The purpose-driven university in the face of COVID-19
6th July 2021
Debbie Haski-Leventhal is a Professor of Management at the Macquarie Business School. She is a TED speaker and the author of Strategic Corporate Social Responsibility: Tools and Theories for Responsible Management and The Purpose Driven University.
Should universities focus their resources, knowledge and people for world good? Author of The Purpose Driven University, Professor Debbie Haski-Leventhal argues why now is the ideal time for higher education institutions to intentionally create a positive impact in the world.
Stanford University is renowned for the quality of its education and research, from experiential learning to working with industry. However, in the last 20 years, it became a force to be reckoned with, as a university that aims to contribute to the world. From The Alternative Breaks @ Stanford Program, which enables students to work closely with the community, to its research centres on poverty and social innovation, Stanford is at the front of an emerging movement towards purpose and impact.
During COVID-19, Stanford University used the power of its students and staff to help others, such as through the development of medical equipment, related research, and creating an app for first responders. Stanford established the COVID-19 Clinical Care and Research to work with the wider community and offer help for those who need it.
As I have captured in my book, The Purpose Driven University, this is all part of a fast-emerging movement. An increasing number of universities are no longer satisfied with providing degrees to students and scientific research. Such universities are aiming to utilise their power, knowledge, people, amazing intellect, and even their campuses to create a positive impact in the world.
A purpose-driven university utilises all its resources to continuously and intentionally contribute to the communities and the environment in which it operates: through research, education, programmes, and service.
When universities become purpose-driven organisations, focusing on social innovation and impact, they create a unique social value proposition and engage people around a shared narrative of impact. Not only do they benefit society, but in doing so they also engage students and staff, improve their reputation and (impact) ranking and become the destination of choice for purpose-driven people.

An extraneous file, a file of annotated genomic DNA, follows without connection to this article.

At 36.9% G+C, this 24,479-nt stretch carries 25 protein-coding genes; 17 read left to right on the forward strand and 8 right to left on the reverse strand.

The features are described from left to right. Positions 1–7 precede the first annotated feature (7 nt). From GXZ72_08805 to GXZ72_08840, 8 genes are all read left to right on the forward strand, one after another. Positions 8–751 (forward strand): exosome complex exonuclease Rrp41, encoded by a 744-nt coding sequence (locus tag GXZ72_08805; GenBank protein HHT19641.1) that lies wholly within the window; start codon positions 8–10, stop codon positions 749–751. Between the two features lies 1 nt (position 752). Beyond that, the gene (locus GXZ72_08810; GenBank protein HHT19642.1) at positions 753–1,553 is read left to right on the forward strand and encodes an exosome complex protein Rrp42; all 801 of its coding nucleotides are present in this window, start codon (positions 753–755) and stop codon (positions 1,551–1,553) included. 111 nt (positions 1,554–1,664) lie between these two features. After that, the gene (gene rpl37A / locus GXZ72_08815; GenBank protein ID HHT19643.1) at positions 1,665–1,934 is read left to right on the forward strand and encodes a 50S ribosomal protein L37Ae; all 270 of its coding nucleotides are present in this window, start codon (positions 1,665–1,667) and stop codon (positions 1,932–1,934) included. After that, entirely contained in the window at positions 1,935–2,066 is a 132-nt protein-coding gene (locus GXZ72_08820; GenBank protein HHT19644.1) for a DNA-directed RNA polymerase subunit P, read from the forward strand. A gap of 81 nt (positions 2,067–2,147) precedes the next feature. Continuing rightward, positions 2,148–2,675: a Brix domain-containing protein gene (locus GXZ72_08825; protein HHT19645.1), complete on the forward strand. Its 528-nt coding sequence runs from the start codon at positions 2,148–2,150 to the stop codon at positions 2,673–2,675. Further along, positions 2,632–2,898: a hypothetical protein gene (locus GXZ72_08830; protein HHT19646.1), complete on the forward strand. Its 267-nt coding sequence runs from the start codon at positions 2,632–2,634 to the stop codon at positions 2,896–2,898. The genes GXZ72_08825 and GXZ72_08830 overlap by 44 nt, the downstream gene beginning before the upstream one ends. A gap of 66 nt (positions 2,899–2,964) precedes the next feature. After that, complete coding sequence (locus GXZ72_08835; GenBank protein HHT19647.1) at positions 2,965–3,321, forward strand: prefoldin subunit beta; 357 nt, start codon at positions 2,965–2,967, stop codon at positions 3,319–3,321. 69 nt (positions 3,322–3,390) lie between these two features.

Opportunities presented by COVID-19
COVID-19 is a major disruptor for higher education. In many universities, reoccurring lockdowns, illness, and the loss of international students were catastrophic. Many universities had to generate innovative solutions, from shifting rapidly to online teaching to unusual graduation ceremonies. However, the coronavirus also presents universities with an immense opportunity to evolve and become more purpose-driven institutions, as was seen with the opening example of Stanford University.
While the upheaval caused a certain amount of dislocation on campuses, resilient universities perceived it as an opportunity. According to University World News, there is now an excellent opportunity to develop new forms of personalised education and to utilise innovative and ground-breaking solutions, from remote learning to AI marking and blockchain for delivering student results. Innovation is oftentimes the result of a global crisis.
Indeed, some universities do not just teach innovation; they practice it. One example comes from Japan where Business Breakthrough University in Tokyo strived to still provide the rite of passage for its graduates amid a national lockdown. The result was a graduation ceremony with avatar robots remotely controlled by the students from their homes. The avatar robots were dressed in graduation caps and gowns for the ceremony, complete with tablets projecting the graduate’s face.
However, innovation and advanced higher education do not need to stop at remote learning and avatar robots. This crisis can lead to an existential quest for higher education, in which universities do not only change what they do and how they do it but instead, dig more deeply into why they do what they do.
When I wrote my book and delivered my TED talk on this topic in 2019, no one had heard of COVID-19. Since then, I have been observing universities rising to the occasion and utilising all their power and resources to help the world.
For example, The University of Pennsylvania (Penn), is one of the most purpose-driven universities in the world. In the days before COVID-19, this university addressed poverty and engaged with the community. Penn presented the ‘Collective Climb’ project to combat poverty; with the President’s Engagement Prize, recipients work to combat poverty in West Philadelphia through education, shared resources, and community collaboration. In the face of the pandemic, Penn utilised its School of Medicine to help find a vaccine and presented the innovative Penn COVID-19 Community Archiving Project to help future generations understand and learn how the community supported the world during these difficult times.
My university, Macquarie University, also understands how stressful this period can be for Year 12 students. To address this, Macquarie University has announced that it is extending its existing early entry schemes to ensure all eligible Year 12 students can secure an offer to study at Macquarie University. In 2021 it has also committed to using its North Sydney campus as a vaccination hub.
All over the world, universities are being affected by COVID-19. The ones who can find their purpose and share a compelling story of impact with the world are the ones who will come out stronger from this. COVID-19 disrupted higher education this year, and perhaps for many years to come, but it does not have to be all negative.
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